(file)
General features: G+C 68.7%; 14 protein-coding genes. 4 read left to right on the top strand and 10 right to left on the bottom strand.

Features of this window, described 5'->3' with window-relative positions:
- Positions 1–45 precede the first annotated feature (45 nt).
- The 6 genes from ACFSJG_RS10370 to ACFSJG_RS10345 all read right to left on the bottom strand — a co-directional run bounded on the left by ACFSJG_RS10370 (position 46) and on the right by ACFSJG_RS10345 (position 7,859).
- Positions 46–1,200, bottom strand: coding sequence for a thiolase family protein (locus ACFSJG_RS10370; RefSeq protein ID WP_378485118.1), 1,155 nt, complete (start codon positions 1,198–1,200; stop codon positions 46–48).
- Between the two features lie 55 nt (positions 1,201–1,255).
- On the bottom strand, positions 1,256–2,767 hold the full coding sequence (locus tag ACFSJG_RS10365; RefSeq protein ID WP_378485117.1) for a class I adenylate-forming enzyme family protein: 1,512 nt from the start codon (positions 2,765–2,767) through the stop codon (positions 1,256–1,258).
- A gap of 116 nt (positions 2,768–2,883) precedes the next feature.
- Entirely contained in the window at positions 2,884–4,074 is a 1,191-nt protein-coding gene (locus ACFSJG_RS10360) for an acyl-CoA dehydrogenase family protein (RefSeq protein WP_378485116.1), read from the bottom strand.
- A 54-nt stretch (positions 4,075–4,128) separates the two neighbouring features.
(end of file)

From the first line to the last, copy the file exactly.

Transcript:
General features: G+C 68.7%; 14 protein-coding genes. 4 read left to right on the top strand and 10 right to left on the bottom strand.

Features of this window, described 5'->3' with window-relative positions:
- Positions 1–45 precede the first annotated feature (45 nt).
- The 6 genes from ACFSJG_RS10370 to ACFSJG_RS10345 all read right to left on the bottom strand — a co-directional run bounded on the left by ACFSJG_RS10370 (position 46) and on the right by ACFSJG_RS10345 (position 7,859).
- Positions 46–1,200, bottom strand: coding sequence for a thiolase family protein (locus ACFSJG_RS10370; RefSeq protein ID WP_378485118.1), 1,155 nt, complete (start codon positions 1,198–1,200; stop codon positions 46–48).
- Between the two features lie 55 nt (positions 1,201–1,255).
- On the bottom strand, positions 1,256–2,767 hold the full coding sequence (locus tag ACFSJG_RS10365; RefSeq protein ID WP_378485117.1) for a class I adenylate-forming enzyme family protein: 1,512 nt from the start codon (positions 2,765–2,767) through the stop codon (positions 1,256–1,258).
- A gap of 116 nt (positions 2,768–2,883) precedes the next feature.
- Entirely contained in the window at positions 2,884–4,074 is a 1,191-nt protein-coding gene (locus ACFSJG_RS10360) for an acyl-CoA dehydrogenase family protein (RefSeq protein WP_378485116.1), read from the bottom strand.
- A 54-nt stretch (positions 4,075–4,128) separates the two neighbouring features.